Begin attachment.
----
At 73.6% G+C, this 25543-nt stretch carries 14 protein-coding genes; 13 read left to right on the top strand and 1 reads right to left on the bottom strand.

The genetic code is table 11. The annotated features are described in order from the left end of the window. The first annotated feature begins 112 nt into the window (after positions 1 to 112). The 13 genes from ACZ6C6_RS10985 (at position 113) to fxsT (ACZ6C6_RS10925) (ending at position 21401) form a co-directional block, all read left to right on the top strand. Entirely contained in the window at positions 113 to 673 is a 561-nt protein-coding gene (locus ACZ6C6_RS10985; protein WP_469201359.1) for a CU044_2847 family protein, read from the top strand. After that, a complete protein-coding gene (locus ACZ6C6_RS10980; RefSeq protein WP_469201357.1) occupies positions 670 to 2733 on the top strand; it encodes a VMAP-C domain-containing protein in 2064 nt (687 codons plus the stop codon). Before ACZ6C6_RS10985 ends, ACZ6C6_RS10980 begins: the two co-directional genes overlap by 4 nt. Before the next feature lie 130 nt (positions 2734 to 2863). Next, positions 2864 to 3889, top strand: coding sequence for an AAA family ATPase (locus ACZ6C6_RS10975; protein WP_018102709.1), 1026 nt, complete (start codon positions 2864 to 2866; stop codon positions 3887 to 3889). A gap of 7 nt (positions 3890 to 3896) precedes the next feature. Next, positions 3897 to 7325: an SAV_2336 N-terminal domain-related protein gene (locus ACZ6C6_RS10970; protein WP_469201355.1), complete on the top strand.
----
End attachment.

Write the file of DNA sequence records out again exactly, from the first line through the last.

At 73.6% G+C, this 25543-nt stretch carries 14 protein-coding genes; 13 read left to right on the top strand and 1 reads right to left on the bottom strand.

The genetic code is table 11. The annotated features are described in order from the left end of the window. The first annotated feature begins 112 nt into the window (after positions 1 to 112). The 13 genes from ACZ6C6_RS10985 (at position 113) to fxsT (ACZ6C6_RS10925) (ending at position 21401) form a co-directional block, all read left to right on the top strand. Entirely contained in the window at positions 113 to 673 is a 561-nt protein-coding gene (locus ACZ6C6_RS10985; protein WP_469201359.1) for a CU044_2847 family protein, read from the top strand. After that, a complete protein-coding gene (locus ACZ6C6_RS10980; RefSeq protein WP_469201357.1) occupies positions 670 to 2733 on the top strand; it encodes a VMAP-C domain-containing protein in 2064 nt (687 codons plus the stop codon). Before ACZ6C6_RS10985 ends, ACZ6C6_RS10980 begins: the two co-directional genes overlap by 4 nt. Before the next feature lie 130 nt (positions 2734 to 2863). Next, positions 2864 to 3889, top strand: coding sequence for an AAA family ATPase (locus ACZ6C6_RS10975; protein WP_018102709.1), 1026 nt, complete (start codon positions 2864 to 2866; stop codon positions 3887 to 3889). A gap of 7 nt (positions 3890 to 3896) precedes the next feature. Next, positions 3897 to 7325: an SAV_2336 N-terminal domain-related protein gene (locus ACZ6C6_RS10970; protein WP_469201355.1), complete on the top strand.